Questions Answered About Virtual Reality and Early Childhood Teacher Preparation (Guest blogger: Dr. Anni Reinking)

If you attended the Higher Ed. Forum in Bloomington, IL in 2018, you are able to see the early childhood virtual learning environment in action or if you read the VLE blog in 2017, you learned more about the VLE experience. However, you might still have many questions. In this blog, four of those questions will be answered.

  1. What is Virtual Learning Environment (VLE)? If you have not heard of VLE before, here is a brief overview. A VLE experience provides:
  • a safe and low-stress environment for learning and refining best practices
  • practice with no harm/risk to others
  • an actively construct knowledge and apply in context
  • immediate Feedback; Debrief process where critical feedback can be incorporated in future practice
  • suspend (pause) session, regroup/discuss better options, restart session and practice new techniques (pause classroom)
  • avenue for self-reflection

Essentially, VLEs blend artificial intelligence with human intelligence. Overall, the VLE is an indispensable training tool. Studies show that simulations are more effective than other instructional methods, because they simultaneously engage participants’ emotional and cognitive processes.

  1. How do you pay for it?

Currently, Southern Illinois University-Edwardsville “owns” a license which provides full access to most scenarios (parent, administrator, classrooms, office visit, etc.). SIUE purchased the license and all needed technology and materials using administrative support and grants. If teacher preparation departments have a desire to use the VLE at SIUE (it is transportable), SIUE charges $125/session. If you choose to purchase a license it is $25,000/year, along with technology costs.

How do universities pay for per hour charge? Some programs charge a student fee, others have applied to grants, and others have secured administrative support based on the transformational application of the experience.

  1. What have you found with the research completed in the early childhood VLE?

Overall the last year, Dr. Reinking has collaborated with the University of Central Florida and Illinois Action for Children to implement the early childhood classroom scenario. These are the preliminary results:

The Spring 2018 cohort overall remarked positively to their experiences using the virtual simulator (TeachLivE). Many participants’ comments focused on two areas: ability to work with others and their peers and wishing they had more time to practice in the simulator.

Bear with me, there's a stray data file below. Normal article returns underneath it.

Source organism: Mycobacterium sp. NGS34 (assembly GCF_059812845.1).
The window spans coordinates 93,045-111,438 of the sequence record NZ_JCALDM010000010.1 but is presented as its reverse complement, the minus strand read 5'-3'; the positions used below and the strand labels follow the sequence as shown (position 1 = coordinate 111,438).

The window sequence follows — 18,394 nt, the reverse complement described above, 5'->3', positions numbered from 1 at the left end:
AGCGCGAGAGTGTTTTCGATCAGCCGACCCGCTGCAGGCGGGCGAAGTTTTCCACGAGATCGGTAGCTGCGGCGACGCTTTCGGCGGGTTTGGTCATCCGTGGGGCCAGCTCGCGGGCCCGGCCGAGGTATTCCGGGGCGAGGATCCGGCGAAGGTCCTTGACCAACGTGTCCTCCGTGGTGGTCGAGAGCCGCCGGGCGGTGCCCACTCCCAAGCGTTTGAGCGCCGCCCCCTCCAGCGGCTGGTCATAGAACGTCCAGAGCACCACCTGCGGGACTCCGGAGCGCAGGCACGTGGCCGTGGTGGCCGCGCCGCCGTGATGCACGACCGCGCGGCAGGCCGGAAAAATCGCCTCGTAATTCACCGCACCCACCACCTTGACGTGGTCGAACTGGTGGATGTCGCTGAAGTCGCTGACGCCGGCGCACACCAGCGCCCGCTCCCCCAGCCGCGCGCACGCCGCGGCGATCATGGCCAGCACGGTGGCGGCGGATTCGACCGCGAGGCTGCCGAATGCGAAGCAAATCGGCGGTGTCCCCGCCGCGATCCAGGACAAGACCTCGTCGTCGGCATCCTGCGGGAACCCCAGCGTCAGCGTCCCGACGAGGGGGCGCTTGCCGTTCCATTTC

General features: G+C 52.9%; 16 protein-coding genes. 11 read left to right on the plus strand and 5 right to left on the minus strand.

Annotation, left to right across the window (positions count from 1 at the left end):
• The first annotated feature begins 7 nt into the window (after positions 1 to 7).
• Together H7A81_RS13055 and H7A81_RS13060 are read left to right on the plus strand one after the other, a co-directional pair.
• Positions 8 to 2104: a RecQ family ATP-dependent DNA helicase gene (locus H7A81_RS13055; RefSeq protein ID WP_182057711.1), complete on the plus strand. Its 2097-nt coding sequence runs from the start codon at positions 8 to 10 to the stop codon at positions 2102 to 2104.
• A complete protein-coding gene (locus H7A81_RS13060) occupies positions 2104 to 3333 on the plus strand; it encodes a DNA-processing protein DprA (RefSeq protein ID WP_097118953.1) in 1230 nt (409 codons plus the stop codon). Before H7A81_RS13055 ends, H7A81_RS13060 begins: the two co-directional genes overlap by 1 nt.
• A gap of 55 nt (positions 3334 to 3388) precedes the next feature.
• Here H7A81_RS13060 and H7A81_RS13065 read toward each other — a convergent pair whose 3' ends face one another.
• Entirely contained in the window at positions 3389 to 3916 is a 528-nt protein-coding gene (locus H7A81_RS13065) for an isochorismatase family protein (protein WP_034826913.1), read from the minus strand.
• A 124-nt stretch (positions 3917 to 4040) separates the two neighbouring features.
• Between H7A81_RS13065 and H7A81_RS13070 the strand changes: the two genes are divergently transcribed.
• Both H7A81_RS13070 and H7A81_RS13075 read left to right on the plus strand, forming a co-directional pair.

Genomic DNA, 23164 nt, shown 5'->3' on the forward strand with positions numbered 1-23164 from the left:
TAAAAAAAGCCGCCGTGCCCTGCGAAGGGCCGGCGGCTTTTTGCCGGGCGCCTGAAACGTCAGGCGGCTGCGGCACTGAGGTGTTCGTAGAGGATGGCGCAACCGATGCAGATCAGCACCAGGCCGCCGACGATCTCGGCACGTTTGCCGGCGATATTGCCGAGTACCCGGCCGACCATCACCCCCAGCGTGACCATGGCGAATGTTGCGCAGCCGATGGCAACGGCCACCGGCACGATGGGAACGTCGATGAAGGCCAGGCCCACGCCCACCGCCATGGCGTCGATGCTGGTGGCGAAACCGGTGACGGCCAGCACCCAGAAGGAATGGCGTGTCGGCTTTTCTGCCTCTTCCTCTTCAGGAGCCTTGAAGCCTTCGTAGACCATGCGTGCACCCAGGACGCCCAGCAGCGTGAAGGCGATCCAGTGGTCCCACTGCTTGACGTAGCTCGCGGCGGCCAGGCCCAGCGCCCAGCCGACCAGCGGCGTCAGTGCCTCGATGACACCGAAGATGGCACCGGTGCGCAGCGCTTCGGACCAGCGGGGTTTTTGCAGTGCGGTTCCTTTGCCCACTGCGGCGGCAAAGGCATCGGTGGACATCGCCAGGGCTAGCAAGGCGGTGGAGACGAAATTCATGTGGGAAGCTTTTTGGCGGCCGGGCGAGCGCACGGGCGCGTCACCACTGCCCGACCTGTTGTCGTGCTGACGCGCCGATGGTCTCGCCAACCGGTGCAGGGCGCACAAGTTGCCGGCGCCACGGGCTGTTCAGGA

Three main themes emerged when participants were asked to comment about what they liked about the professional development: 1) Interacting with an avatar/using virtual learning environments, 2) practicing techniques in the simulator before they taught in the classroom, and 3) ability to ask questions and receive feedback. These three themes suggest the participants felt safe with the avatars, they were able to make mistakes and learn from them, and could transfer skills into their real classrooms.

Participants were asked if there was anything they would change about the professional development, and most said the experience was great and did not need to be changed. Other comments were very constructive, including requests of interacting more in the simulator and explanations of what the avatars can and can’t do.

Overall, participants’ comments and Likert scores suggest positive experiences with the professional development using virtual simulators. Virtual simulators:

  1. Provide a safe environment for participants to practice, learn, make mistakes, and try again before interacting with students in their classrooms.
  2. Provide a unique experience for co-teachers to practice lessons together to find which co-teaching model works best for their instruction, as well as best for the lesson they will deliver.
  3. Participants expressed the desire for more time in the simulator to hone their skills to effectively teach their classrooms.

Here is a video of one participant in the VLE at Illinois Action for Children:

In this video you see the benefit of pausing the classroom, providing, feedback, and the interactions the avatar students are able to do.

  1. How do you incorporate it into teacher preparation programs?

Currently SIUE incorporates the VLE into several courses including, but not limited to:

  • Parent teacher conferences: pre-service and in-service teachers practice engaging in parent teacher conferences, specifically focused on difficult conversations.
  • IEP Meetings: pre-service and in-service teachers practice engaging in IEP meetings. This is in collaboration with the special education program.
  • Co-Teaching: pre-service teachers engage in co-planning and co-teaching in the VLE.
  • Classroom Management: pre-service and in-service teachers practice developmentally appropriate behavior management practices.
  • Classroom Instruction: pre-service and in-service teachers practice various classroom instruction strategies.
  • Feedback: pre-service and in-service teachers practice providing impactful feedback (link to edTPA).

The students interact in the VLE during class time or, if time allows, during other parts of their day.

Dr. Anni Reinking is an assistant professor in the early childhood program at Southern Illinois University Edwardsville. Her research focuses on teacher preparation, virtual training, and multicultural education.

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